The organ can often take a back seat in the pecking order of great Jazz instruments but underappreciate it at your peril. The likes of Jimmy Smith, Jack McDuff, Booker T and Ray Charles, to name but a few, made the instrument their own while crafting jazz cuts of dazzling brilliance.
While organist Johnny "Hammond" Smith never attained the status of Jimmy Smith, he nonetheless fronted first-rate bands and accumulated a fine discography. Recorded in 1961, Opus de Funk brings together two Smith albums in one package, Stimulation and Opus de Funk. Since the same band – vibraphonist Freddie McCoy, guitarist Eddie McFadden, bassist Wendell Marshall, and drummer Leo Stevens – played on both sets, and since both albums aren't very long by contemporary standards, the pair fit snuggly on the same CD. The really unusual element here is the presence of McCoy, because one doesn't usually associate vibes with jazz organ combos.
The Hammond organ, especially the B-3 combined with the Leslie speaker, has long been an integral part of modern popular music.You can hear the "classic" sound of the Hammond organ in blues, gospel, jazz, rock, and even on some contemporary singer/songwriter songs (try to picture Dylan's "Like a Rolling Stone" or Procol Harem's "Whiter Shade of Pale" without that distinctive sound).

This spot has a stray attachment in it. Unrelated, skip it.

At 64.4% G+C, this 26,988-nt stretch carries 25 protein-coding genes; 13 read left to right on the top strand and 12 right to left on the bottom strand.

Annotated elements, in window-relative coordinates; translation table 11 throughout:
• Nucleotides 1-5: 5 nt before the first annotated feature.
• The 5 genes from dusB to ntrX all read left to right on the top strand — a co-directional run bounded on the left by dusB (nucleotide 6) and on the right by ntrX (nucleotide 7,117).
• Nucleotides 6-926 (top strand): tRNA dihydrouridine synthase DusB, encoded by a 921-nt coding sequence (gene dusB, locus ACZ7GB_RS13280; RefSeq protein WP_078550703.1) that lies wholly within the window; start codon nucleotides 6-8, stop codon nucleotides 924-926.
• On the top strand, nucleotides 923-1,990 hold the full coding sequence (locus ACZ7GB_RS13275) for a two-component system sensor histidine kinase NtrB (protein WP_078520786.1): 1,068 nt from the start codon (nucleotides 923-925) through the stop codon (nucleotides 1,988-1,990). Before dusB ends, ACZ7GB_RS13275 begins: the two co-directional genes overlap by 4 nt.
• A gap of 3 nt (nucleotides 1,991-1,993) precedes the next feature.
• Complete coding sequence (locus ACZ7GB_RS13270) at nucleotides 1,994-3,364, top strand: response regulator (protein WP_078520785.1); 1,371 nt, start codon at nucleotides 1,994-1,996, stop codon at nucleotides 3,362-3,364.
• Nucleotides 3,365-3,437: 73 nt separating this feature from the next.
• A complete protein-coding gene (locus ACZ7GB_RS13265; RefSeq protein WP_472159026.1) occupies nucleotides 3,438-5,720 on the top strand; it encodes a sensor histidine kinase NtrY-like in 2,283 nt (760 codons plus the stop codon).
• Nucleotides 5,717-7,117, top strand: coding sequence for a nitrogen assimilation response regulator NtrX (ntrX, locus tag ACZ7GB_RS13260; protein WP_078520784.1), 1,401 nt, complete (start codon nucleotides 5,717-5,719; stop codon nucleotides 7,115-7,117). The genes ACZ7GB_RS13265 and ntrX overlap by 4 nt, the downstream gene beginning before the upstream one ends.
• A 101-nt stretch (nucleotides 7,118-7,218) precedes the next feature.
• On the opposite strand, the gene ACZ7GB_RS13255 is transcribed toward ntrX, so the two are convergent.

This killer little Groove Holmes date was produced by the mighty Sonny Lester, and features a big band arranged and conducted by Manny Albam. Other than Holmes, the only other soloist credited here is Eddie Daniels on tenor and flute. The material here is curious upon first glance, with covers of Gerry Goffin's "Go Away Little Girl," Stevie Wonder's "You've Got It Bad," and Carole King's "It's Going to Take Some Time" situated around some hard soul-jazz numbers by the organist, including "Groove's Groove," along with Norman Gimbel's sweet ballad "How Insensitive" and slippery little soul tune "Meditation."
George Bernard "Bernie" Worrell, Jr. (April 19, 1944 – June 24, 2016) was an American keyboardist and composer best known as a founding member of Parliament-Funkadelic and for his work with Talking Heads. He is a member of the Rock and Roll Hall of Fame, inducted in 1997 with fifteen other members of Parliament-Funkadelic. Worrell was described by Jon Pareles of The New York Times as "the kind of sideman who is as influential as some bandleaders."
This two-fer CD pairs 1972's Live at the Lighthouse with the less impressive, though still worthy, 1974 album Kharma, which was recorded at that year's Montreux Jazz Festival. As the head of a sextet on Live at the Lighthouse, Earland spearheaded some first-class soul-jazz, which integrated some funk and rock of the early '70s without sounding like a watered-down cocktail of all those styles (as many other soul-jazz-pop albums of the time did). The horn section of James Vass on sax and Elmer Coles on trumpet leaned more toward soul than jazz, as heard on the opening instrumental cover of Sly & the Family Stone's "Smilin'." The Carpenters' "We've Only Just Begun" wasn't the greatest tune to attempt, though Earland gamely put it into a boppish swing arrangement.